They seem to want to eat as normal. Of course, I need to either move them to their feed or feed them directly. But, as far as appetite, they certainly have it.

They don't seem to be off in any other aspect that I can detect.

Antibiotics? Probiotics? Other forms of vitamins? Combinations? I will get whatever I need. Thoughts?

Michael.
 

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How often are you giving them the calcium supplement? And how much are you giving?
Does it have the directions on the bottle?
Only asking, because giving too much will have the same effect as being calcium deficient.
 

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Discussion Starter · #8 ·
0.2ml twice per day. There are no instructions on the bottle. Frankly, and sadly, we are taking a bit of a guess.
 

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Discussion Starter · #9 · (Edited)
I just read that a pigeon should be given 80 -100mgs daily. Given that there are 500mg in 1 tablespoon (15ml), this converts to about 3mls daily. That seems like an awful lot of liquid calcium.

Where am I going wrong here?
 

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The disease you asked about, I'm sorry, I forgot to answer that. It is MBD, or Metabolic Bone Disease. It can be caused by diet and lack of enough calcium, or an inability to process it and use the calcium they get. Different things go into the animal being able to process it correctly and things must be in the correct balance.
Here are some links on it if you would like to read on it.

As far as the calcium, that is too much. It would have been better to buy a calcium/D3 made for birds, then to try to figure it out. What is it that you are using?
Have you been giving that to them?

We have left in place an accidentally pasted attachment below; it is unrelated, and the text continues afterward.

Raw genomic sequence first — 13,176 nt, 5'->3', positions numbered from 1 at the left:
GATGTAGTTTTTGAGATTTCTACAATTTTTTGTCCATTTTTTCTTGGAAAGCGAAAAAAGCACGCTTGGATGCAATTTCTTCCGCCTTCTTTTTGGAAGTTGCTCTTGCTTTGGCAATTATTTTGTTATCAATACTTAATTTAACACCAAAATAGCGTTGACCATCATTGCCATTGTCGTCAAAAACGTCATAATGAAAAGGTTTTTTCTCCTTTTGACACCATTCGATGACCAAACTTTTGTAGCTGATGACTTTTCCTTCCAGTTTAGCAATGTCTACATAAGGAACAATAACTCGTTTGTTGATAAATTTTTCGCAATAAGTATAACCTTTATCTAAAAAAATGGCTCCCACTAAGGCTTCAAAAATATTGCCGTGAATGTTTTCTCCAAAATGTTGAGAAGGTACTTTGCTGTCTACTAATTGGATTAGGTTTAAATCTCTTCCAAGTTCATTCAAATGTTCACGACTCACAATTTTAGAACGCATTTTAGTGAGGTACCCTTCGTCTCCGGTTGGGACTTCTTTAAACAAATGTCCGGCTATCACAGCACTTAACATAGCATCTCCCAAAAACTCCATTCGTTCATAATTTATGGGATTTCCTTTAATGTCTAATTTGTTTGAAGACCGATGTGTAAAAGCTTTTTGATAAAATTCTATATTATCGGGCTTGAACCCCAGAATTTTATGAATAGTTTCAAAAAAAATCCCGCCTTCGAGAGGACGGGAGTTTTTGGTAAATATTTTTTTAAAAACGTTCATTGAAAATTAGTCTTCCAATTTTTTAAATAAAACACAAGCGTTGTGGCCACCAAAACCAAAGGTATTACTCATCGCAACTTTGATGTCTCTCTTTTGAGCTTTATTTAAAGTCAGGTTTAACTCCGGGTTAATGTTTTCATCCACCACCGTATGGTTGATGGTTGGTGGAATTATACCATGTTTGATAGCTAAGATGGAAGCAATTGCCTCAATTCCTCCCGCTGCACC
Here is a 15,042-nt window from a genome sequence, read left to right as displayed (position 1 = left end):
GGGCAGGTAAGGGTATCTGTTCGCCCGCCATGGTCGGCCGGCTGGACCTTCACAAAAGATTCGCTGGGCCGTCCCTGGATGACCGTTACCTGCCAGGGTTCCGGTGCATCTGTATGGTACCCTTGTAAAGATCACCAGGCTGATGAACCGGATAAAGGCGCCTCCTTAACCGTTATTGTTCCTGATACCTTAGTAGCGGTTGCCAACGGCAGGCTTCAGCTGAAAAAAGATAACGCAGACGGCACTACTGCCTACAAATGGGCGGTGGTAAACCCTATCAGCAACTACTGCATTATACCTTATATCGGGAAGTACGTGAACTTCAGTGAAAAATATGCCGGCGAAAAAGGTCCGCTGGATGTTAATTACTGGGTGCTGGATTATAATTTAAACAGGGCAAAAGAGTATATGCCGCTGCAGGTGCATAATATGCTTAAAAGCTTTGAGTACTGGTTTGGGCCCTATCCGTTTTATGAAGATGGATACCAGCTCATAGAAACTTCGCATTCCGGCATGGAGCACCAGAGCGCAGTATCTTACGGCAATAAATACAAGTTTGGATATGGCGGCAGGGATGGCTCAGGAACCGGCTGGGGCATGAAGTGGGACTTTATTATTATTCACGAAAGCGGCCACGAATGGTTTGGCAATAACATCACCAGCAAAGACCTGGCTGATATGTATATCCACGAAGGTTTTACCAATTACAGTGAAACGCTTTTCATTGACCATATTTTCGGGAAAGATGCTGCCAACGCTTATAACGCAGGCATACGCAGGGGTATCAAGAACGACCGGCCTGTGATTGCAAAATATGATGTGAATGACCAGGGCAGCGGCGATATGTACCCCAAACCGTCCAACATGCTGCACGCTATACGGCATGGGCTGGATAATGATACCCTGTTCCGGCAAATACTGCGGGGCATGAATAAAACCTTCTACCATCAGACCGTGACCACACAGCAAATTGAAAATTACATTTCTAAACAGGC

Also, D3 is stored in the fat and they can end up with too much.
 

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Discussion Starter · #11 ·
Thaks for the MBD description. Much appreciated.

Re the calcium/D3, it currently is a human bottle; one reason for the very limited current amount. As far as the 80 - 100mg thing (3ml), I'm not giving this amount at all ... just giving the 0.2ml as mentioned earlier.

I have no other gauges at this time.
 

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I think you may be better off with the CalciVet.
 

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Yes, it should, and I believe it is the same as te CalciBoost that we get over here, so I can give you the dose for individual birds as well.

If you can find something else online or somewhere that gives the dose for birds, then you can use that. Try to find out before buying it.
 

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For direct dosage via syringe at the back of the mouth the instructions on my calcium D3 is 0.1ml per 100 grams body weight. That's Zolcal D3 but they may all be the same. You can google the ingredients of whatever you have with the ingredients of Zolcal and if they are the same you could give a direct dose twice a week to get more calcium in him to start off with, not all bottles state direct dosages. I use an insulin 1ml syringe, without the needle of course but even though it's a tiny amount I give it in three to four small plunges right behind the back of the tongue, so as to avoid the air hole and aspirating them. For my adults I just give 0.2ml even though they are heavier than 200 grams because that's enough as it's more than they would get in water. Just a couple of direct doses and then add it to the water as per the instructions.